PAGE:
Firefighters, police, and medics were among an army of first responders on the New Haven Green last week after reports of people losing consciousness, vomiting, and falling to the ground started streaming in. Crews transported victims to the hospital over 100 times as state and local officials scrambled to figure out what was going on.
Paul Bass, editor of the New Haven Independent, followed the story closely and has written an in-depth article titled “What Really Happened On The Green.”
On what we know now
We know that a strand of the drug K2, which has been showing up periodically, came in a big batch last week and caused dozens of people to collapse, to have adverse reactions -- and at first, people weren't sure what was going on and it was like a Night of the Living Dead scene -- to have people walking around like zombies collapsing, coming back from the hospital because it wears off fast, and returning for more of the drug and collapsing again.
On the visit of President Trump’s nominee for “drug czar” Jim Carroll visiting the Green
That was hilarious to me. So I happened to be on the Green at the time. And the police chief, fire chief, and the drug czar and everybody else was around talking. And I was literally steps away with a guy who was smoking K2 and another guy who had smoked K2. When these overdoses happened -- just like when the drug czar visited, when everyone was collapsing last Wednesday and we had 77 in one day -- while it was happening, there were at times dozens of firefighters and cops and social workers and everybody around and it was still taking place. People coming out of the hospital and collapsing again.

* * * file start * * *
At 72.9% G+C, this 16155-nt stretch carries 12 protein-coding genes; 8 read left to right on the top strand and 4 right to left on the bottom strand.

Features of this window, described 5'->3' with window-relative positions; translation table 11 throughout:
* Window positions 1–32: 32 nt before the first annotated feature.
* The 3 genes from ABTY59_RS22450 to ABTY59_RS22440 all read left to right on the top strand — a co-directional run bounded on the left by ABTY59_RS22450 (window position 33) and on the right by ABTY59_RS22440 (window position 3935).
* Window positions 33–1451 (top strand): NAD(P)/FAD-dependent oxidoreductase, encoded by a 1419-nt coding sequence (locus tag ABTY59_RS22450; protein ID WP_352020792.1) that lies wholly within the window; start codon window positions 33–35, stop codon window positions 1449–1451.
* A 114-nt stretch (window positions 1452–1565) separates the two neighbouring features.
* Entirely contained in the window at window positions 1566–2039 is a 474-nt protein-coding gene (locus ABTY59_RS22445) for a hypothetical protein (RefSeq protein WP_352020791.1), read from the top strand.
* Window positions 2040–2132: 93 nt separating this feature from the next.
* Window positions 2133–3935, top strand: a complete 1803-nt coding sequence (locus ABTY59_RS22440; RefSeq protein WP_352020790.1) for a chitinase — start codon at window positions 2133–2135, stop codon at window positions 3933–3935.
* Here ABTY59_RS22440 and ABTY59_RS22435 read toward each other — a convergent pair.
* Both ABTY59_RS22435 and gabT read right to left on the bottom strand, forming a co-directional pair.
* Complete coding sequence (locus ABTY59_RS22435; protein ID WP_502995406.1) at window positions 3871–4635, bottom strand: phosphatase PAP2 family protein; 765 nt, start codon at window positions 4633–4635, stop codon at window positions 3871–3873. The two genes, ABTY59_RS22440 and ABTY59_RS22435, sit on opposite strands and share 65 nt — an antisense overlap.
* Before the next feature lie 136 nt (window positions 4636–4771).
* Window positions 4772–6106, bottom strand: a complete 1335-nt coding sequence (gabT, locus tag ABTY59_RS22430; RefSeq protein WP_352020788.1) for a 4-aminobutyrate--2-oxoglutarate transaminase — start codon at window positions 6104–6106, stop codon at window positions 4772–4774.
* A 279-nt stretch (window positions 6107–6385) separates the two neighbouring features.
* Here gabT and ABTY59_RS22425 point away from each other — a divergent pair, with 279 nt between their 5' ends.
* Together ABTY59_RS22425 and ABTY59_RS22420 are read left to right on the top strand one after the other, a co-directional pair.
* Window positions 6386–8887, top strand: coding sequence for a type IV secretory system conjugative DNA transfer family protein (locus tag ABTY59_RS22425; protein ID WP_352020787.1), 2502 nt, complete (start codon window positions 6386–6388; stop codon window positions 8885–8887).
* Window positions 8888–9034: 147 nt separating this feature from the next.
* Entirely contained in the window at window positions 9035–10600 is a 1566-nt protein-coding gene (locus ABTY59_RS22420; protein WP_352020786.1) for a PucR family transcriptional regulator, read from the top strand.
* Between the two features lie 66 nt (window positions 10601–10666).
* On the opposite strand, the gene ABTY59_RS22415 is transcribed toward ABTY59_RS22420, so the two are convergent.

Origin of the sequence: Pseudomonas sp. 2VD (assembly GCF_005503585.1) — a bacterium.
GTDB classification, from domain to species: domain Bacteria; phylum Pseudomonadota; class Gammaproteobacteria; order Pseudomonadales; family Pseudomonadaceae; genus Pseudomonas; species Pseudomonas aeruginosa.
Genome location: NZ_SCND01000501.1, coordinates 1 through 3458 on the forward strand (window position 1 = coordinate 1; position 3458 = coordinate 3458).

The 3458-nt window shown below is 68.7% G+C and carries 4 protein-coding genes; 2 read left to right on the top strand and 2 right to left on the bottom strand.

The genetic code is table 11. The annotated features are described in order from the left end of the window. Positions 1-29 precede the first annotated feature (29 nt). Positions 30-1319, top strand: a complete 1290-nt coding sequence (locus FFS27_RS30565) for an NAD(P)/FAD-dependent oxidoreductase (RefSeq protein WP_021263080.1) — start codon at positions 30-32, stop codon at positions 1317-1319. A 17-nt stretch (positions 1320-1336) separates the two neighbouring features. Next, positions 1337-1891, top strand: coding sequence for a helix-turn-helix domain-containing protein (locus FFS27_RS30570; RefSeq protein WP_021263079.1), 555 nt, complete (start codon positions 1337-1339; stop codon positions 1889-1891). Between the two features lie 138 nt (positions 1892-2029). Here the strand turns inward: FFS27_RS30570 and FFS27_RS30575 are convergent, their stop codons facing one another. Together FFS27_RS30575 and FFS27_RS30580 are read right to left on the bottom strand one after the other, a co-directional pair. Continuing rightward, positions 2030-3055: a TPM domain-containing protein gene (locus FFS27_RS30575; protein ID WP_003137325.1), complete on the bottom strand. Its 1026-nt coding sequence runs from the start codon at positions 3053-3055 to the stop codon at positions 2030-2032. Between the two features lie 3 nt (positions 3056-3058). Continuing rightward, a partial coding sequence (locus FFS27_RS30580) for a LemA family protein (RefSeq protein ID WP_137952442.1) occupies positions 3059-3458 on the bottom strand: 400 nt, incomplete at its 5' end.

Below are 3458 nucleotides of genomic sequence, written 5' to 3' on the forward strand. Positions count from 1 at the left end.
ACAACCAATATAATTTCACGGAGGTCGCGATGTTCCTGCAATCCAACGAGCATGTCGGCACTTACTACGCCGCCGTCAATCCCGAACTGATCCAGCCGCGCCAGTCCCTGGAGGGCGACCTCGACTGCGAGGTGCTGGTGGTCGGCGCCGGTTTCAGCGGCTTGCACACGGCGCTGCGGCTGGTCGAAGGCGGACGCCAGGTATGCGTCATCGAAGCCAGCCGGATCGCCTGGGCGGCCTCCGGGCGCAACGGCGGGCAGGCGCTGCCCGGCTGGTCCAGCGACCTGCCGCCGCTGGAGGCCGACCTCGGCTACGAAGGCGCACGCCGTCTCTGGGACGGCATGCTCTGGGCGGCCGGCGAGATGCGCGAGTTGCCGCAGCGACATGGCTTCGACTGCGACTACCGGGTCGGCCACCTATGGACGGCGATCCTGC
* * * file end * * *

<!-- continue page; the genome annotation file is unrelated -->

On the impact this event had on emergency responders
They were going nonstop. The firefighters and the medics and the cops are working on this around the clock, double shifts. The fire chief told me he had to rotate people because he was worried about compassion fatigue. One guy came six times. Six times he was brought to the hospital for the overdose and came back to the Green and got high again and collapsed. So you don't know why these people are collapsing, what will help, and you're saving their lives, but it's continuing. It has a big toll on the emergency responders.
On what should be taken away from this situation
I think what we take away from it is that we spend a lot of time, not just on the New Haven Green but in America, walking past this separate world of an increasing number of addicts who are just in a lot of trouble and need help that they have to agree to take. And that we have to figure out how we're going to manage our public spaces for everyone's benefit, but also how we're going to address the root of the problem that can no longer be ignored.